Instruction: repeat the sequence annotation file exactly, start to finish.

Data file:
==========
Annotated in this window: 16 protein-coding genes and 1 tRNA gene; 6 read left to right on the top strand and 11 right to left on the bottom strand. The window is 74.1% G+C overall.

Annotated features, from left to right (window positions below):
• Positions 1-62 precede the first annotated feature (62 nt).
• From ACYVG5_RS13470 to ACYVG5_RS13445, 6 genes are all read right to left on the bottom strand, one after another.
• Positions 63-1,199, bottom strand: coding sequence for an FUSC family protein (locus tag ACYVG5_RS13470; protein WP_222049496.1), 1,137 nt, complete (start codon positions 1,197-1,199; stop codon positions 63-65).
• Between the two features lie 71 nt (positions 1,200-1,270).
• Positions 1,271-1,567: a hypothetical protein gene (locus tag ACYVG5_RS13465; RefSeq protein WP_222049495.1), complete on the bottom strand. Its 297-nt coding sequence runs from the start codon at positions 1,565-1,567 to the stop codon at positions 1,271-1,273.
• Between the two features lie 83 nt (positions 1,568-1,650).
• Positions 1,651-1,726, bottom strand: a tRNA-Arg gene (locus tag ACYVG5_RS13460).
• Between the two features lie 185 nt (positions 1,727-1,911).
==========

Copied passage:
Annotated in this window: 16 protein-coding genes and 1 tRNA gene; 6 read left to right on the top strand and 11 right to left on the bottom strand. The window is 74.1% G+C overall.

Annotated features, from left to right (window positions below):
• Positions 1-62 precede the first annotated feature (62 nt).
• From ACYVG5_RS13470 to ACYVG5_RS13445, 6 genes are all read right to left on the bottom strand, one after another.
• Positions 63-1,199, bottom strand: coding sequence for an FUSC family protein (locus tag ACYVG5_RS13470; protein WP_222049496.1), 1,137 nt, complete (start codon positions 1,197-1,199; stop codon positions 63-65).
• Between the two features lie 71 nt (positions 1,200-1,270).
• Positions 1,271-1,567: a hypothetical protein gene (locus tag ACYVG5_RS13465; RefSeq protein WP_222049495.1), complete on the bottom strand. Its 297-nt coding sequence runs from the start codon at positions 1,565-1,567 to the stop codon at positions 1,271-1,273.
• Between the two features lie 83 nt (positions 1,568-1,650).
• Positions 1,651-1,726, bottom strand: a tRNA-Arg gene (locus tag ACYVG5_RS13460).
• Between the two features lie 185 nt (positions 1,727-1,911).